Netanyahu defies Obama on '67 borders at meeting
WASHINGTON - Israeli Prime Minister Benjamin Netanyahu declared on Friday that Israel would not withdraw to 1967 borders to help make way for an adjacent Palestinian state. President Barack Obama, seated beside him, had called on Israel to be willing to do just that in a speech the day before.
The Israeli leader said he would make some concessions but Israel would not go back to the lines from decades earlier because they would be "indefensible."
For his part, Obama said that there were differences of formulations and language but that such disputes are going to happen "between friends."
The president never mentioned the 1967 borders as the two men talked with reporters. The leaders spoke after a lengthy meeting in the Oval Office, amid tense times.
Obama said in his speech on Thursday that the United States supports creation of a Palestinian state based on the border lines that existed before the 1967 Six Day War in which Israel forces occupied east Jerusalem, the West Bank and Gaza. The comment drew angry criticism in Israel, and Netanyahu made clear after meeting with Obama that the idea was unacceptable.
"We cannot go back to those indefensible lines," said Netanyahu.
Both Obama and Netanyahu said they shared a desire to get to peace and played down disagreements. "We may have differences here and there," Netanyahu said.
But there was no sign of resolution of the many barriers that stand between Israel and the Palestinians, more now than last September when Obama brought the two parties together to call for a peace deal within a year -- a deadline that now looks unattainable.
Netanyahu said his nation could not negotiate with a newly constituted Palestinian unity government that includes the radical Hamas movement, which refuses to recognize Israel's right to exist. He said that Palestinian President Mahmoud Abbas had to choose between continuing the deal with Hamas and making peace with Israel.
Obama agreed that Hamas "is not a partner for a significant realistic peace process" and said Palestinians would have to resolve that issue among themselves.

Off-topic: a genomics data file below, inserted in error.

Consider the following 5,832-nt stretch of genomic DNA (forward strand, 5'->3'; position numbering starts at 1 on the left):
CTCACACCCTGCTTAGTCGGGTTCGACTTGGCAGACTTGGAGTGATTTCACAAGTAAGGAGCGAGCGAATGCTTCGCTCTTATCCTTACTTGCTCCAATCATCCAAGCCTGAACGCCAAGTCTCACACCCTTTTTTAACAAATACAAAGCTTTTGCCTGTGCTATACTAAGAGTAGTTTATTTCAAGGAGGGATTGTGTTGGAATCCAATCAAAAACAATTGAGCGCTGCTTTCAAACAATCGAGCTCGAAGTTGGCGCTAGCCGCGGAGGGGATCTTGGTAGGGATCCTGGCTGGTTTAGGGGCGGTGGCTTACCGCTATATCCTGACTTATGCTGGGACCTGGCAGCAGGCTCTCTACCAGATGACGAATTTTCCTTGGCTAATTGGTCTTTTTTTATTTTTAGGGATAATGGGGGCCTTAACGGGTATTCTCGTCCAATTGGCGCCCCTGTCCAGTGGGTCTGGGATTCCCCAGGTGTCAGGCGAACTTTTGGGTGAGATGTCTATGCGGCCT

Yet both Obama and Netanyahu emphasized a need to make some kind of progress, against all obstacles, as changes sweep the Arab world.
"History will not give the Jewish people another chance," Netanyahu said.
Another major stumbling block is how to resolve the issue of Palestinian refugees. Palestinians demands a "right of return" of large numbers of refugees and descendants to Israel, but Israeli leaders say this would dilute the Jewish presence in Israel so that it would no longer be the Jewish state that Netanyahu demands and Obama supports.
"That's not going to happen," Netanyahu said. He said Palestinians need to recognize that.
All in all, the comments from Netanyahu and Obama, after a longer-than-scheduled meeting that lasted more than 90 minutes, sounded more like a recitation of the many barriers to peace than an explanation of why there should be any reason for optimism.
The two leaders did not take questions from the reporters, and White House Press Secretary Jay Carney was unable in a subsequent briefing to point to any concrete signs of progress.
That left the way forward as cloudy as ever.
Palestinian leaders are consulting with Arab governments on how to respond to Obama's speech. Netanyahu is to address the U.S. Congress on Tuesday to press Israel's position.
CBS News senior White House correspondent Bill Plante said the encounter pit a president deeply frustrated with a Mideast peace effort in shambles against an Israeli leader who says he cannot do business with the newly-joined Palestinian government.
The president Thursday called for a resumption of peace talks, and for the first time put explicit U.S. approval on a key Palestinian demand: "We believe the borders of Israel and Palestine should be based on the 1967 lines, with mutually-agreed swaps, so that secure and recognized borders are established for both states," the president said.Netanyahu immediately rejected any deal that would mean giving up territory gained in the 1967 War, even though in the final agreement Israel would likely retain its largest settlements.
On CBS' "The Early Show," former Assistant Secretary of State Jamie Rubin said the president's speech invited the harsh tone from the Israelis.
"That's partly a function of his willingness in the past to put to the Israeli government his differences on issues like settlements, which is now what the Israeli government is complaining about," Rubin said. "So to the extent that the Israelis respond to President Obama's urging that they get serious about the negotiations, this could have a positive effect. But right now, it's turned into a real diplomatic flap."
President Obama's stance on the 1967 borders was not a major policy change, since the U.S - along with the international community and even past Israeli governments - previously endorsed an agreement building on the 1967 lines.
But it was the first time he'd explicitly endorsed those borders as a starting point, a position Netanyahu rejects.
Obama, Netanyahu meet at White House
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